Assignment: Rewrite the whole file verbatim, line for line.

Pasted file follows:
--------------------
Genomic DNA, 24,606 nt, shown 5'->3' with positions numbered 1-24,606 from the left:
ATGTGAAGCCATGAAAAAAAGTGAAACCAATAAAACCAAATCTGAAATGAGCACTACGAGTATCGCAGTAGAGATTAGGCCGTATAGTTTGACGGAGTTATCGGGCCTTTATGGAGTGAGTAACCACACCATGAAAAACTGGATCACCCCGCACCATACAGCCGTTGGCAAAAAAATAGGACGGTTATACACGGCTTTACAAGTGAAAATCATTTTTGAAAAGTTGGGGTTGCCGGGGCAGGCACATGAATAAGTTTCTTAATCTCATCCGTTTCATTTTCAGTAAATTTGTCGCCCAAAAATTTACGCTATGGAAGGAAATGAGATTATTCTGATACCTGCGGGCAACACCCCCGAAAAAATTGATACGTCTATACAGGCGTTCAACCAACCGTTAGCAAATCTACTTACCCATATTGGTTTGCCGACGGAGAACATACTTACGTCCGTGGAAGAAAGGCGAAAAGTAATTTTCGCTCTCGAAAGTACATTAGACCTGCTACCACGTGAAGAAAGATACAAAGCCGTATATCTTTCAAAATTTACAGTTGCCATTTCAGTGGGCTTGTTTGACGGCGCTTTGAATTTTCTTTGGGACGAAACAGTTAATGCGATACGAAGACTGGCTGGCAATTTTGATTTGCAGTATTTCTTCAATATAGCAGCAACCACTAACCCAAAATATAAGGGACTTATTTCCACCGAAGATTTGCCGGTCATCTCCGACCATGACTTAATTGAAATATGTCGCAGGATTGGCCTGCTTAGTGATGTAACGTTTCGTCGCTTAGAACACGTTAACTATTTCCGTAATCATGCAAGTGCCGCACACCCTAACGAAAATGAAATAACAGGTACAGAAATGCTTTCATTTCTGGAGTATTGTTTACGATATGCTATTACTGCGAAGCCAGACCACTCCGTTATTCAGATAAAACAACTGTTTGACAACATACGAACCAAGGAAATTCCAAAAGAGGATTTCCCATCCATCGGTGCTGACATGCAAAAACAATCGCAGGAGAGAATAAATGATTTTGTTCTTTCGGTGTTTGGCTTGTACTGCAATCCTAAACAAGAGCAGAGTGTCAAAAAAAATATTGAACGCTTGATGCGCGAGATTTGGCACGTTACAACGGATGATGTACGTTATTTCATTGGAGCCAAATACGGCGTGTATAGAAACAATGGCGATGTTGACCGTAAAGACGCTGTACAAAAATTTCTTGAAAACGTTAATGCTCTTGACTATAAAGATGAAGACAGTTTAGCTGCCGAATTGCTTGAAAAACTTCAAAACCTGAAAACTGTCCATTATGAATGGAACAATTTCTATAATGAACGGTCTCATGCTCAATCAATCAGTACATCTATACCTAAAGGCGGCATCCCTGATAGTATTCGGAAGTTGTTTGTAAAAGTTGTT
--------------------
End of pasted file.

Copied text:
Genomic DNA, 24,606 nt, shown 5'->3' with positions numbered 1-24,606 from the left:
ATGTGAAGCCATGAAAAAAAGTGAAACCAATAAAACCAAATCTGAAATGAGCACTACGAGTATCGCAGTAGAGATTAGGCCGTATAGTTTGACGGAGTTATCGGGCCTTTATGGAGTGAGTAACCACACCATGAAAAACTGGATCACCCCGCACCATACAGCCGTTGGCAAAAAAATAGGACGGTTATACACGGCTTTACAAGTGAAAATCATTTTTGAAAAGTTGGGGTTGCCGGGGCAGGCACATGAATAAGTTTCTTAATCTCATCCGTTTCATTTTCAGTAAATTTGTCGCCCAAAAATTTACGCTATGGAAGGAAATGAGATTATTCTGATACCTGCGGGCAACACCCCCGAAAAAATTGATACGTCTATACAGGCGTTCAACCAACCGTTAGCAAATCTACTTACCCATATTGGTTTGCCGACGGAGAACATACTTACGTCCGTGGAAGAAAGGCGAAAAGTAATTTTCGCTCTCGAAAGTACATTAGACCTGCTACCACGTGAAGAAAGATACAAAGCCGTATATCTTTCAAAATTTACAGTTGCCATTTCAGTGGGCTTGTTTGACGGCGCTTTGAATTTTCTTTGGGACGAAACAGTTAATGCGATACGAAGACTGGCTGGCAATTTTGATTTGCAGTATTTCTTCAATATAGCAGCAACCACTAACCCAAAATATAAGGGACTTATTTCCACCGAAGATTTGCCGGTCATCTCCGACCATGACTTAATTGAAATATGTCGCAGGATTGGCCTGCTTAGTGATGTAACGTTTCGTCGCTTAGAACACGTTAACTATTTCCGTAATCATGCAAGTGCCGCACACCCTAACGAAAATGAAATAACAGGTACAGAAATGCTTTCATTTCTGGAGTATTGTTTACGATATGCTATTACTGCGAAGCCAGACCACTCCGTTATTCAGATAAAACAACTGTTTGACAACATACGAACCAAGGAAATTCCAAAAGAGGATTTCCCATCCATCGGTGCTGACATGCAAAAACAATCGCAGGAGAGAATAAATGATTTTGTTCTTTCGGTGTTTGGCTTGTACTGCAATCCTAAACAAGAGCAGAGTGTCAAAAAAAATATTGAACGCTTGATGCGCGAGATTTGGCACGTTACAACGGATGATGTACGTTATTTCATTGGAGCCAAATACGGCGTGTATAGAAACAATGGCGATGTTGACCGTAAAGACGCTGTACAAAAATTTCTTGAAAACGTTAATGCTCTTGACTATAAAGATGAAGACAGTTTAGCTGCCGAATTGCTTGAAAAACTTCAAAACCTGAAAACTGTCCATTATGAATGGAACAATTTCTATAATGAACGGTCTCATGCTCAATCAATCAGTACATCTATACCTAAAGGCGGCATCCCTGATAGTATTCGGAAGTTGTTTGTAAAAGTTGTT